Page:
ARTILLERY AND EXPLOSIVES. Essays and Lectures Written and Delivered at Various Times. By Sir Andrew No ble, Bart., K.C.B., D.Sc. (Oxon.), D.C.L., F.R.S., etc. New York: E. P. Dutton Company, 1907. 8vo.; pp. 548. Price, $6. Although this work is a compilation of vari ous notable essays and lectures delivered by the author, the fact that they are arranged in chronological order, and that each represents the progress in artillery and explosives at the date the papers were given, makes the work thoroughly connected and complete, with noth ing of the fragmentary character which might at first be supposed. Sir Andrew Noble's repu tation as one of the first authorities in the world on the subjects dealt with, would alone give great value to the work ; but judged strictly on its own merits, the present volume is one of the most lucid, complete, and truly interesting works on the subject that has ap peared for many years. It opens with a paper read before the Royal Artillery Institution in 1858 on the "Application of the Theory of Probabilities to Artillery Practice," and closes with a paper on "Methods That Have Been Adopted for Measuring Pressures in the Bores of Guns," read before the British Association in 1894. Hence the book covers the most progressive period in the development of ar tillery ; in fact, it may be said to embrace the whole of the time during which the mod ern high-velocity rifle gun has been brought to its present excellence. The particular value of the book arises from the fact that it em bodies the results of valuable experimental work carried out largely by the distinguished author himself. Furthermore, these experi ments were favored by the fact that ample means were at command for work which is necessarily of an intricate and costly charac ter. Notable chapters are those on "Tension of Fired Gunpowder" ; "Researches on Ex plosives" ; "Heat Action of Explosives" ; "The Energy Absorbed by Friction in the Bores of Rifle Guns" ; and "Pressures Developed by Some New Explosives." The work is freely illustrated with diagrams and woodcuts, and is enriched with elaborate tables. At the close of the book are a set of full-page drawings, showing the turret and other mountings of heavy ordnance on ships of the British navy. THE SANITARY EVOLUTION OP LONDON. By Henry Jephson, L.C.C. Brooklyn: The A. Wessels Company. 8vo. ; cloth; 440 pages. Price, $1.80 net. The story of the modernization of London reads like a romance. Sixty years ago London was a medieval city, in a sanitary condition scarce conceivable to a modern mind. The elements of decency and sanitation were ne-gleeted—almost unknown. The sewers were open ditches draining directly into the Thames, whose polluted tidal waters swinging slowly back and forth every twelve hours provided the drinking water of a large part of the popula tion. The rich drained into cesspools beneath their houses ; in the poor districts drainage and sanitation were unknown. Water supply was doubtful in quality, intermittent in supply, and not laid into the houses. Thousands of families lived in single rooms—hundreds of single rooms harbored two or more families— and infectious disease was chronic in many houses. Attempts to improve conditions have been steadily fought by vested interests. Conces sion after concession has been wrung from Parliament, placing powers in the hands of the people, and responsibilities on the shoul ders of property owners. When the party of progress found the opposition too strong for them, they merely waited until an extra wave of cholera or smallpox raised public indigna tion and gave them the support they needed. Finally, in 1888 the London County Council was formed. For the first time a central body took hold of the work of government, for until then innumerable small bodies had ruled and wrangled, each supreme in one tiny corner of London. With the creation of the County Council, ratepayers for the first time were able to elect their own representatives and to hold them to an accounting. The author is a member of the London County Council, and like so many members of that unsalaried organization, has thrown himself whole-heartedly into the task of thor oughly mastering the subjects he is called on to handle. He marshals his facts lucidly and concisely, and has given us a book which can not be overlooked by anyone interested in the problem of city government. MATHEMATICAL GEOGRAPHY. By Willis E. Johnson. New York: American Book Company. 12mo.; cloth; 336 pages, illustrated. Price, $1.10. Even descriptive geography is extremely fas cinating, for it possesses an intimate personal element. When we go to the study of the re lations of our earth to the rest of the universe, the personal element still remains, but there is added a feeling of grandeur. The books treating of the astronomical relations of the earth with reference to their practical useful ness have not been satisfactory in the past. They were either too puerile or too deep ; too limited or too scattered ; so that the casual investigator was not attracted to the consider ation of these most useful questions. "Mathe matical Geography," by Mr. Johnson, meets the needs of the interested layman by treating of file mechanical phenomena exhibited by our globe. Tlie computation of time, latitude, and longitude are all clearly taken up and care fully explained. The principals of map-mak ing, and the various kinds of projections—-Mercator's, homolographic, and conic—are fully gone into, as are the rotation and revolution of the earth and the "nutation" of the poles. In the appendix are instructions for the con struction and adjustment of sun-dials. The entire work is interesting as well as practical. INDUSTRIAL ALCOHOL. The Production and Use of Alcohol for Industrial Purposes and for Use as an Illum inant and as a Source of Motive Power. By John Geddes Mcintosh. With 75 illustrations and 25 tables. London: Scott, Greenwood Co. New York: D. Van Nostrand Com pany. 8vo.; cloth; 252 pages. Price, $3. When our Denatured Alcohol Bill was under discussion, it seemed that an unlimited field of wealth was about to be opened to all of us. To become enormously wealthy, all one had to do was to set up a still, and convert into alcohol the disagreeable refuse that the garbage man formerly carted away. However, when the distilling of alcohol was shown by those conversant with the subject to entail too great an initial outlay for the individual to profitably carry it on, the subject was dropped, and now we hear nothing more about it. In spite of this quite usual treatment, our law has made possible an industry that in other coun tries has proved to be full of profit to those who intelligently carry it on. The knowledge necessary to operate such a plant is not too technical to be beyond the reach of any intelli gent man with some scientific aptitude, nor is the capital needed for its installation excessive. Like every business, however, such operations must be begun and managed with intelligence. A number of books on the subject have been written in foreign tongues, but in English a much smaller number. Among th'e best of these may be mentioned those by J. R. Brachvogel and J. G. Mcintosh, respectively. Mr. Brach-vogel's work is larger and more complete than any of the others that have appeared. Mr. Mcintosh's book is less comprehensive, but seems to be very complete and to cover about as much ground as is necessary. He treats of the properties of alcohol, the various ways of distilling, and the different materials used in its production, such as beets, grain, pota toes, and so on. In ending he discusses the alcohol derivatives and the use of alcohol for lighting purposes. HANDBOOK OP AMERICAN GAS ENGINEER ING PRACTICE. By M. Nisbet-Latta. New York: D. Van Nostrand Com pany. 8vo.; cloth; 466 pages. Price, $4.50 net. The author intends this to be the first of a series of handbooks on gas engineering, which when complete will cover every branch of the industry. He goes at length into the manufac ture of water gas, and the distribution of gas ; and 200 pages are devoted to general tech nical data. The book is written for the prac tical man, and should prove of use to those employed in gas works. Methods of manu facture of gas other than water gas will be described in subsequent volumes, but the parts of this book dealing with distribution and gen eral data are applicable to all fields of gas en gineering. THE STOKER'S CATECHISM. By W. J. Con nor. New York: Spon Chamber lain. 16mo.; paper; 63 pages. Price, 50 cents. The man about to become a stoker is under the disadvantage of being unable to find any textbooks on the subject. If he is unable to find some veteran who is sufficiently kindly to instruct a novice, he must gain his knowledge by experience at the risk of being discharged by his employer. The "Stoker's Catechism" has a number of questions and answers intend ed to prevent the more important of the mis takes that beginners are apt to make. Mr. Connor the author, is in error when he places the value of the horse-power at 32,000 foot pounds per minute. This slight oversight, however, does not in any way detract from the usefulness of what should prove to be an excellent guide to its subject. DRAHTLOSE TELEPHONIE. Ernest Ruhmer. Berlin: The author, 1907. paper; 6% ? 11 inches; 142 pages, 139 fig ures. Price, $1. A fully-illustrated and complete description of the progress of wireless telephony. MODEL STEAM ENGINE DESIGN. By R. M. de Vignier. New York: Spon Chamberlain. Paper; 95 pages; il lustrated with diagrams. Price, 25 cents. A little handbook containing practical in formation and calculations of use to model engineers. METRIC WEIGHTS WITH ENGLISH EQUIVA LENTS. By Hugh P. McCartney. New York: Spon Chamberlain, 1907. Red leather; 3y2 x 4 inches, 88 pages. Price, 50 cents. A convenient set of tables showing the values of the metric weights from 1 gramme to 50,000 kilogrammes in the English and troy systems. The calculations are based on the gramme-value of 15.432 grains.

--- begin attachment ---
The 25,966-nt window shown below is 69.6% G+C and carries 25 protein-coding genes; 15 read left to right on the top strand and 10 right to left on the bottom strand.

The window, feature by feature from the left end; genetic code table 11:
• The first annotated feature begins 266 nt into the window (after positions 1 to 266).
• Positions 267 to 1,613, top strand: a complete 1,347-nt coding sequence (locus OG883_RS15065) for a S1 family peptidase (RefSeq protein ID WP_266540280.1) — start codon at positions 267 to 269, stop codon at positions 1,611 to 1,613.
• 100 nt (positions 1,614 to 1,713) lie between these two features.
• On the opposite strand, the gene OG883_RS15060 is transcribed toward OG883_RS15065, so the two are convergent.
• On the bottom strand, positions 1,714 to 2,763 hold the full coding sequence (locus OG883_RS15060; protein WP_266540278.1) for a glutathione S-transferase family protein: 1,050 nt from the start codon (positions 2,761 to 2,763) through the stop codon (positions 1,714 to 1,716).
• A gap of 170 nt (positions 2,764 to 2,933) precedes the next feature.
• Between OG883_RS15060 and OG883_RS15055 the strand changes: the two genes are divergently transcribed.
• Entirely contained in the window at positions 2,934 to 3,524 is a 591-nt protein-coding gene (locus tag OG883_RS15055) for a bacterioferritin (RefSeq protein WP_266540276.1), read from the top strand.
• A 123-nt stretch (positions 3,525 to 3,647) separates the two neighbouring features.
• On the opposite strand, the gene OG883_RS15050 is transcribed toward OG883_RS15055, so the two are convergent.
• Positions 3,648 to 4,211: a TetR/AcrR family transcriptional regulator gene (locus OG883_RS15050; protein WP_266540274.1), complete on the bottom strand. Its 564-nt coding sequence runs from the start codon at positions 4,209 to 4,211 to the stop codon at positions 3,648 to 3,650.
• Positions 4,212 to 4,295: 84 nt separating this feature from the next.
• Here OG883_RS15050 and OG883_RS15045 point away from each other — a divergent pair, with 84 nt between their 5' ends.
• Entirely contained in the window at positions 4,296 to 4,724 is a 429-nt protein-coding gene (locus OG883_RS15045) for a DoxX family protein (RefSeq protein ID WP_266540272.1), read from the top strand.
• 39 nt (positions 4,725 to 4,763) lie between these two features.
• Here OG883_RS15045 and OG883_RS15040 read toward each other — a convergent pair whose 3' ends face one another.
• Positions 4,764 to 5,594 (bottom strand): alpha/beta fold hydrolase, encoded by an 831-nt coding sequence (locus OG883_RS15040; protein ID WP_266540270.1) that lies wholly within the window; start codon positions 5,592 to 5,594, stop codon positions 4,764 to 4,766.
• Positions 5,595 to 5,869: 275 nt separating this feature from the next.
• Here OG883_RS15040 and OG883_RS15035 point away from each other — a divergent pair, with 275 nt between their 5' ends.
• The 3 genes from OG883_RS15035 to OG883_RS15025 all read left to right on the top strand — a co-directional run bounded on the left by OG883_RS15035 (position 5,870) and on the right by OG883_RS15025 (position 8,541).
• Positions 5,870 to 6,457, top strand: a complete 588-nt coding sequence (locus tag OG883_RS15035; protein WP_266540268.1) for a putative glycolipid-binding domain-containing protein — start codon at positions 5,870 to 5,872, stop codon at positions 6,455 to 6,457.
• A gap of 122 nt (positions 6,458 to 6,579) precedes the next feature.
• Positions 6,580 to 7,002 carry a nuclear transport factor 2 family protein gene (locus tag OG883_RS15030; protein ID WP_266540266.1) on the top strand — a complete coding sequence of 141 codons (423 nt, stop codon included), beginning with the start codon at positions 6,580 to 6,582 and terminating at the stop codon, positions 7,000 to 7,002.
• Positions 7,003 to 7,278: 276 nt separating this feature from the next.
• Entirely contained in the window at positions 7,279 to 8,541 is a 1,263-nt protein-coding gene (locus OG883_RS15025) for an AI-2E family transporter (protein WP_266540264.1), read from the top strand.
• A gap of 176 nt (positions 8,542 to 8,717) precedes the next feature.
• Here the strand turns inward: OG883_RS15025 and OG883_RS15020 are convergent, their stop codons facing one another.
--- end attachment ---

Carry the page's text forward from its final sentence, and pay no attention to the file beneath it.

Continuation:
This article was originally published with the title "New Books, Etc" in Scientific American 97, 20, 367 (November 1907)